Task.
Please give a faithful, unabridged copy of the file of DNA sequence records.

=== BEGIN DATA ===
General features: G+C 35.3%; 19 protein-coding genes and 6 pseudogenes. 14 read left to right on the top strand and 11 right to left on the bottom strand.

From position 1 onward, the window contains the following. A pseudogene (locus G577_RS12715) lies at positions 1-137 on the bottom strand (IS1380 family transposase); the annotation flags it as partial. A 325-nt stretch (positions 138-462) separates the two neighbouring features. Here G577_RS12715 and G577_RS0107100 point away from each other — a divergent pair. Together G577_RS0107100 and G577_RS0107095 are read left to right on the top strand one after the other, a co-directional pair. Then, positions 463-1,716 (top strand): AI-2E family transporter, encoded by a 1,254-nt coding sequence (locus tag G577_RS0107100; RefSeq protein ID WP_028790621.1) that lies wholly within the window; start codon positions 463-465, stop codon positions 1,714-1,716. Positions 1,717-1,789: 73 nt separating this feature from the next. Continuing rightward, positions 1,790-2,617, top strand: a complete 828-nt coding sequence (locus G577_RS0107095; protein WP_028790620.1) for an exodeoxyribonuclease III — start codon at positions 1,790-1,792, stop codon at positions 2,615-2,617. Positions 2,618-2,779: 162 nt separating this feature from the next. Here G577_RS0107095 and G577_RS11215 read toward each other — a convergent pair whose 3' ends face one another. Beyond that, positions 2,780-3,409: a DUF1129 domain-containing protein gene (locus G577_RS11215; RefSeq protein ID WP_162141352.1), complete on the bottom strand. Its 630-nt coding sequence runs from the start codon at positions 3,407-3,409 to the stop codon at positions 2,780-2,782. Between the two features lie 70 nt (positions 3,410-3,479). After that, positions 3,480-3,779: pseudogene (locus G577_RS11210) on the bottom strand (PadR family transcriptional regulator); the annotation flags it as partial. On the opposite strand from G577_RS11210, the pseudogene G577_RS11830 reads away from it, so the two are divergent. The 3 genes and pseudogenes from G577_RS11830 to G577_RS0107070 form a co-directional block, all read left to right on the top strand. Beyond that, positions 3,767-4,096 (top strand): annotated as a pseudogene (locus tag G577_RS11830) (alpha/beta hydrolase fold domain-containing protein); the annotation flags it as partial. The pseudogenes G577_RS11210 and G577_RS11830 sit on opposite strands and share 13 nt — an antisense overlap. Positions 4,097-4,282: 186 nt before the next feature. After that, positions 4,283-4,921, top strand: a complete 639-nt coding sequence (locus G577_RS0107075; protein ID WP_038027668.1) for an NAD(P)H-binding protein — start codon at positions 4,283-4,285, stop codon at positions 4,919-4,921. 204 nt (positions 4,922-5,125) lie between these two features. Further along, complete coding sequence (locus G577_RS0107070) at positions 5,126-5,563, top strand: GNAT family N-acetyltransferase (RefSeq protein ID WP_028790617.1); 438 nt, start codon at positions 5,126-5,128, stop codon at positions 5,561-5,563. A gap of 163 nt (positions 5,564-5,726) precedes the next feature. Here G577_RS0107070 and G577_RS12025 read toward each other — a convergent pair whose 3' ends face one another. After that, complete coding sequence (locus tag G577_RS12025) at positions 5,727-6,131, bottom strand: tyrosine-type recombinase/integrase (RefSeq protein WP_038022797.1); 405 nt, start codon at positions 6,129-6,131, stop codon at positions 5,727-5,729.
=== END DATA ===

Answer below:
General features: G+C 35.3%; 19 protein-coding genes and 6 pseudogenes. 14 read left to right on the top strand and 11 right to left on the bottom strand.

From position 1 onward, the window contains the following. A pseudogene (locus G577_RS12715) lies at positions 1-137 on the bottom strand (IS1380 family transposase); the annotation flags it as partial. A 325-nt stretch (positions 138-462) separates the two neighbouring features. Here G577_RS12715 and G577_RS0107100 point away from each other — a divergent pair. Together G577_RS0107100 and G577_RS0107095 are read left to right on the top strand one after the other, a co-directional pair. Then, positions 463-1,716 (top strand): AI-2E family transporter, encoded by a 1,254-nt coding sequence (locus tag G577_RS0107100; RefSeq protein ID WP_028790621.1) that lies wholly within the window; start codon positions 463-465, stop codon positions 1,714-1,716. Positions 1,717-1,789: 73 nt separating this feature from the next. Continuing rightward, positions 1,790-2,617, top strand: a complete 828-nt coding sequence (locus G577_RS0107095; protein WP_028790620.1) for an exodeoxyribonuclease III — start codon at positions 1,790-1,792, stop codon at positions 2,615-2,617. Positions 2,618-2,779: 162 nt separating this feature from the next. Here G577_RS0107095 and G577_RS11215 read toward each other — a convergent pair whose 3' ends face one another. Beyond that, positions 2,780-3,409: a DUF1129 domain-containing protein gene (locus G577_RS11215; RefSeq protein ID WP_162141352.1), complete on the bottom strand. Its 630-nt coding sequence runs from the start codon at positions 3,407-3,409 to the stop codon at positions 2,780-2,782. Between the two features lie 70 nt (positions 3,410-3,479). After that, positions 3,480-3,779: pseudogene (locus G577_RS11210) on the bottom strand (PadR family transcriptional regulator); the annotation flags it as partial. On the opposite strand from G577_RS11210, the pseudogene G577_RS11830 reads away from it, so the two are divergent. The 3 genes and pseudogenes from G577_RS11830 to G577_RS0107070 form a co-directional block, all read left to right on the top strand. Beyond that, positions 3,767-4,096 (top strand): annotated as a pseudogene (locus tag G577_RS11830) (alpha/beta hydrolase fold domain-containing protein); the annotation flags it as partial. The pseudogenes G577_RS11210 and G577_RS11830 sit on opposite strands and share 13 nt — an antisense overlap. Positions 4,097-4,282: 186 nt before the next feature. After that, positions 4,283-4,921, top strand: a complete 639-nt coding sequence (locus G577_RS0107075; protein ID WP_038027668.1) for an NAD(P)H-binding protein — start codon at positions 4,283-4,285, stop codon at positions 4,919-4,921. 204 nt (positions 4,922-5,125) lie between these two features. Further along, complete coding sequence (locus G577_RS0107070) at positions 5,126-5,563, top strand: GNAT family N-acetyltransferase (RefSeq protein ID WP_028790617.1); 438 nt, start codon at positions 5,126-5,128, stop codon at positions 5,561-5,563. A gap of 163 nt (positions 5,564-5,726) precedes the next feature. Here G577_RS0107070 and G577_RS12025 read toward each other — a convergent pair whose 3' ends face one another. After that, complete coding sequence (locus tag G577_RS12025) at positions 5,727-6,131, bottom strand: tyrosine-type recombinase/integrase (RefSeq protein WP_038022797.1); 405 nt, start codon at positions 6,129-6,131, stop codon at positions 5,727-5,729.